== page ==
Big Brother Version 2.0 On Horizon

For all the talk during recent weeks about privacy and the internet, I doubt all but a few people really understand how much Big Brother and his cousin, Big Brother Inc., know about us.

George Orwell’s book “1984” and the film based on it scared a lot of people for decades after the novel was published in 1949.

That may have been because humankind had just seen what an evil dictator could do with power (though the horrors wrought by Hitler’s competitor, Stalin, were still being covered up). Orwell’s genius was to grant his villains access to technology that in 1949 was considered advanced.

Thus were born the thought police and a Big Brother who was always watching.

But Orwell’s thought police could only monitor what we said.

Now, Big Brother and BB Inc. really can look into our minds. They know what products we’re interested in buying and what they might be able to convince us we need. Politicians can predict how we’re likely to vote.

In some ways, they know more about us than we do about ourselves — or at least, what we can recall about our lives.

A few weeks ago, I went to a government website. To make full use, I had to verify my identity. A series of questions, the answers to which I would know, was asked.

I was asked which of four names was familiar to me. None, at first glance. Then I picked the name of a college administrator to whom I had talked eight or nine times about a decade ago.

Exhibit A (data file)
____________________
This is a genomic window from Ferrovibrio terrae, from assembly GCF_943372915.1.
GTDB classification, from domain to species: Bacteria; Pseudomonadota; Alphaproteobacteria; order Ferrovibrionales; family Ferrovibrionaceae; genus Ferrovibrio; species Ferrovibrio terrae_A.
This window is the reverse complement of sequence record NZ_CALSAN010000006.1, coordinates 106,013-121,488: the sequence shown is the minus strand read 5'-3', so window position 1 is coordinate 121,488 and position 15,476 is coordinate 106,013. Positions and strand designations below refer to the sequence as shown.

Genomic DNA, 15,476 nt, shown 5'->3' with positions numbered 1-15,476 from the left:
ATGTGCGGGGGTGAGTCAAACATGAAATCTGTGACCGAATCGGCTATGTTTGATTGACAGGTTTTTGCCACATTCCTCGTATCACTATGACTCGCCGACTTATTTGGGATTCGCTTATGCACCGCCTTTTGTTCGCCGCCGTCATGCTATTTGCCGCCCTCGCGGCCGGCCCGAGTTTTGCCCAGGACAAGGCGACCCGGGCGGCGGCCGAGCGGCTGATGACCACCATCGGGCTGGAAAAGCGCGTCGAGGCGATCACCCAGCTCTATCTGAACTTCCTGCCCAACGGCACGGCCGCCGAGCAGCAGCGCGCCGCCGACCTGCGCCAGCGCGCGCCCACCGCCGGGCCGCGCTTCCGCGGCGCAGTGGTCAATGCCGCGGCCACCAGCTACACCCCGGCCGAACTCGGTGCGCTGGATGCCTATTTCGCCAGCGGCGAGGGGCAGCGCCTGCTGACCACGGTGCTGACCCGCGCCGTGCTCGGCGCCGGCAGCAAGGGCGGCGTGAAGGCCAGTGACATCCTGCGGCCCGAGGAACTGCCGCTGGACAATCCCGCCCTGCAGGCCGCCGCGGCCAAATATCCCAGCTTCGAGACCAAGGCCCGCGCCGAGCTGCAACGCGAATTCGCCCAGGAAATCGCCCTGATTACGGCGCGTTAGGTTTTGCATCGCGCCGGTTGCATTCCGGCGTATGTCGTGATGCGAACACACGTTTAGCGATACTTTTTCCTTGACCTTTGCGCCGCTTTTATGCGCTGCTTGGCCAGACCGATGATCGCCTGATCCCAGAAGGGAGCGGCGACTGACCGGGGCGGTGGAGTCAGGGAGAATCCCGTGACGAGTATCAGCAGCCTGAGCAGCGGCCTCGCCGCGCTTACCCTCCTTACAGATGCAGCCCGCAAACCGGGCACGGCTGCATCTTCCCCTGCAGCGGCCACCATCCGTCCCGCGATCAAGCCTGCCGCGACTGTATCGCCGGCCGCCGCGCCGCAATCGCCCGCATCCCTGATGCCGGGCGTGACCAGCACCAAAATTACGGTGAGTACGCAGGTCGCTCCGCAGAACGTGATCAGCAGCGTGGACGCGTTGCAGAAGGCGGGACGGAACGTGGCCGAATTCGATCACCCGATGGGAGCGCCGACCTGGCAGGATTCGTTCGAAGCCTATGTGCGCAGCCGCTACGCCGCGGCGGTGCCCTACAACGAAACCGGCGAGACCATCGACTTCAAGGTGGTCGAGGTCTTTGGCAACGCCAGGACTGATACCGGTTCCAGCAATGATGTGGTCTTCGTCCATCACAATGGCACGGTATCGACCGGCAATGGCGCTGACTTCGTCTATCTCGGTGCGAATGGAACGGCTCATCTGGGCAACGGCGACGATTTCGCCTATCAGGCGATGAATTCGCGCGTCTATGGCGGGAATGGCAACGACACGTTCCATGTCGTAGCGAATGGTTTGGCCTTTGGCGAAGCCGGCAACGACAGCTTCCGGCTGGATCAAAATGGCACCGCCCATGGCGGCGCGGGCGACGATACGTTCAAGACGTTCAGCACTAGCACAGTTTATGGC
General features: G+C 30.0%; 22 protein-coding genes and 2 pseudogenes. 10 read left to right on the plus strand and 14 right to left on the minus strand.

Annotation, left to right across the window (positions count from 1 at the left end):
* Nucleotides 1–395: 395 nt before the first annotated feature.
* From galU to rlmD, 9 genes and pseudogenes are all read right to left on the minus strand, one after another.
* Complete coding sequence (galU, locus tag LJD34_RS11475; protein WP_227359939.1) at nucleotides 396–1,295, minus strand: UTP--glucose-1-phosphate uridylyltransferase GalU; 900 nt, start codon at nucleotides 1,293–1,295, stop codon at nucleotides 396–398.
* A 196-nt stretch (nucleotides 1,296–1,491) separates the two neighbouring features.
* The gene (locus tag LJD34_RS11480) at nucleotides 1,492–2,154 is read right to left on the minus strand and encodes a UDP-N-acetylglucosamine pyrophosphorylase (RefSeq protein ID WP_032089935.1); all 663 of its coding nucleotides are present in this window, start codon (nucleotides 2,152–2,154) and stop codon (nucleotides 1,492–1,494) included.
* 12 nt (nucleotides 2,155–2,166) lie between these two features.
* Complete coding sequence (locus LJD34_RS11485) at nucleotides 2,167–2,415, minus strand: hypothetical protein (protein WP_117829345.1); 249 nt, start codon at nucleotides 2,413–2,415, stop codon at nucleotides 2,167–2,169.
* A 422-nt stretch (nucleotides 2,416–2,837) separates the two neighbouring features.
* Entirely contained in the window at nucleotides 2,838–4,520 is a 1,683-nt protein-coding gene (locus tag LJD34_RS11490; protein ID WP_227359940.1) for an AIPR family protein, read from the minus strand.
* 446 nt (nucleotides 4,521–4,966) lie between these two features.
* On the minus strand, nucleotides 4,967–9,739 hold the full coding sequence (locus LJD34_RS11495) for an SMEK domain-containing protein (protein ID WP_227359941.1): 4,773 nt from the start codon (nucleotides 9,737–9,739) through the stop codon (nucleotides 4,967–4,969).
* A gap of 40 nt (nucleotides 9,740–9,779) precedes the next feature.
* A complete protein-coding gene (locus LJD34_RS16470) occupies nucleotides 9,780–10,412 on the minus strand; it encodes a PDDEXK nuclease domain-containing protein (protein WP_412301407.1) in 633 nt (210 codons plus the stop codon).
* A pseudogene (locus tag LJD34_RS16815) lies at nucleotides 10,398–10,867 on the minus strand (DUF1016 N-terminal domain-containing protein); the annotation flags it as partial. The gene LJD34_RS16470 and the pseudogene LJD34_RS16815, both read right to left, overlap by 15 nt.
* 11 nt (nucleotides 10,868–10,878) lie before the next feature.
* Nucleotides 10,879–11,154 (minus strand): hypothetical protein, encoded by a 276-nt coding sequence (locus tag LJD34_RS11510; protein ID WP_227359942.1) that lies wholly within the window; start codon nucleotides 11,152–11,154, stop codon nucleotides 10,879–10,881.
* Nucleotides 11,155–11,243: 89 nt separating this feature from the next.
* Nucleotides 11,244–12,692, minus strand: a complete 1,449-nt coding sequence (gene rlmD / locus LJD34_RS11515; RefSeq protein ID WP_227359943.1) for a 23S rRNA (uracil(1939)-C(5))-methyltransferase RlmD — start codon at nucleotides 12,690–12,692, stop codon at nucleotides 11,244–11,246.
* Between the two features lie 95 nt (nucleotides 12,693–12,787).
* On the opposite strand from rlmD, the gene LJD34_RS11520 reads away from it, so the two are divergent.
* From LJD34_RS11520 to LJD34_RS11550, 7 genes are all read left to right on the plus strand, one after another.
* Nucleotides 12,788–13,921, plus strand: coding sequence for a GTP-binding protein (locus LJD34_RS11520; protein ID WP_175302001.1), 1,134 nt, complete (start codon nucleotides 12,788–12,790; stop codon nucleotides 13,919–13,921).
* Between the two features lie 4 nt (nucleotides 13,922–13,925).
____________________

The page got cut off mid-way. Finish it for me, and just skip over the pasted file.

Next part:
That happened to be the correct answer.

But how did the feds know that? I haven’t seen the person or communicated with her in years. I’m not certain I ever exchanged emails with her, though it’s possible. How did Uncle Sam know?

Because of the enormous database of information about us — just about all of us — that exists, combined with incredible computing power to sort it all out. Somewhere in that database, my name and the educator’s are found on the same line. It may because we exchanged one or two emails or phone calls and share some other things in common (West Virginia University’s old School of Journalism in this case).

Another set of questions I had to answer to verify my identity asked me to pick one of a serious of addresses that was familiar to me. It took a bit of head scratching, but I got the right one — a place where I lived more than a quarter-century ago.

So Big Brother and his corporate cousin know more about us than even some members of our families do. Look at it this way: It is likely that marketing experts using digital technology — and information obtained not just through Facebook but through much of what we do online — are better than our spouses at picking the perfect Christmas gift for us.

So the technology of watching us has gone beyond anything Orwell’s Big Brother could have imagined.

Not to worry, we’re assured. Social media and other collectors of personal data would never, ever misuse it, they tell us.


I’ve forgotten the title of a movie I saw years ago, in which the best line was something like this:

“The greatest feat the Devil ever achieved was convincing humans he didn’t exist.”

Myer can be reached at: